Urban and Peri-urban Forestry
Urban and peri-urban forestry
Urban and peri-urban forestry (UPF) is the practice of managing forests, groups of trees and individual trees in and around urban areas in order to maximize their economic, livelihood, social, cultural, environmental and biodiversity values. UPF can serve a range of purposes and thus takes many forms, covering natural and planted forests and trees, forests maintained in watersheds or in drylands, forests and wooded areas, green spaces and street trees, as well as trees in urban/peri-urban gardens.
“For the first time, more than half the world's population live in cities and towns. By extension, urban and peri-urban forestry is becoming the window through which people make judgements about all the worlds’ trees and forests. We must ensure that cities, trees and forests grow together to meet the needs of urbanized societies and to convey the importance of all forests to life on our planet” (Eduardo Rojas-Briales, Assistant Director-General and Head of the Forestry Department, FAO, Rome, November 2010)
Sydney, Australia.©FAO/F. Salbitano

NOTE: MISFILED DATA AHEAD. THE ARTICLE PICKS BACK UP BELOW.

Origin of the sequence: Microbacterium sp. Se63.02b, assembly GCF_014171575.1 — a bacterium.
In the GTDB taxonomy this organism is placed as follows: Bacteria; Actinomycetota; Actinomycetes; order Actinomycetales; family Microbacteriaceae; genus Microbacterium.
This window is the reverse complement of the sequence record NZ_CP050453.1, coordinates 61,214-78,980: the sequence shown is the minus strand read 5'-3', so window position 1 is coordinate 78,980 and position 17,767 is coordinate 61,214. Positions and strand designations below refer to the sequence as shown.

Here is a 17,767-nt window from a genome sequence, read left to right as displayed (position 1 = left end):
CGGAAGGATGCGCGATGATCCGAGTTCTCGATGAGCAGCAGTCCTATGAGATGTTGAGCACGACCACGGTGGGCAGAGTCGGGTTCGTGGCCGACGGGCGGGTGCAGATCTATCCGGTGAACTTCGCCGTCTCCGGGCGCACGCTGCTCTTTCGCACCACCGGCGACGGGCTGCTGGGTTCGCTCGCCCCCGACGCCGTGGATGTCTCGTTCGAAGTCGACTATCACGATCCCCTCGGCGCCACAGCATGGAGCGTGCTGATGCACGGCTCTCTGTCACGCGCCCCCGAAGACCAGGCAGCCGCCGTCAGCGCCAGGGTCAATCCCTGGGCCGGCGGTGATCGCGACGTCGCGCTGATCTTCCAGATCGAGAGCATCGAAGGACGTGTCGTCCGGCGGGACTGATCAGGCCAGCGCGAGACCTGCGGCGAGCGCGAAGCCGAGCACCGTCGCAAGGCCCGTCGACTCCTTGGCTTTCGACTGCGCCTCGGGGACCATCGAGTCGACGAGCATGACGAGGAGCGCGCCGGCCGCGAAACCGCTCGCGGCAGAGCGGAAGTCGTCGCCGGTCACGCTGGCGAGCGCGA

The First Asia-Pacific Urban Forestry Meeting, co-organized by FAO, the Urban Forestry Research Center of the State Forestry Administration of the People's Republic of China, and the host city of Zhuhai took place from 6 to 8 April. The meeting was attended by over 200 participants from 17 Asian countries (around 150 from China), Europe and North America, representing around 60 government institutions, NGOs, universities, international organization and professional associations.
The participants explored the role of urban forestry in helping to achieve the Sustainable Development Goals (SDGs), particularly SDG 11, which focuses on making cities in the Asia Pacific safe, resilient and sustainable. Among the targets of SDG 11 are increasing resource efficiency, mitigation and adaptation to climate change, resilience to disasters in cities, and providing universal access to safe and accessible green and public spaces by 2030.
Case studies from various countries, including Australia, India, Republic of Korea, Malaysia, New Zealand, Philippines, Singapore and Thailand, were presented. Then, the role of urban forestry in health and wellbeing, cultural heritage, green economy, urban planning and provision of ecosystems services was discussed in parallel working session.
At the end of the meeting participants unanimously adopted a final statement, the Zhuhai Declaration, which includes recommendations for future collaboration on urban forestry in the Asia-Pacific region.
Mr Simone Borelli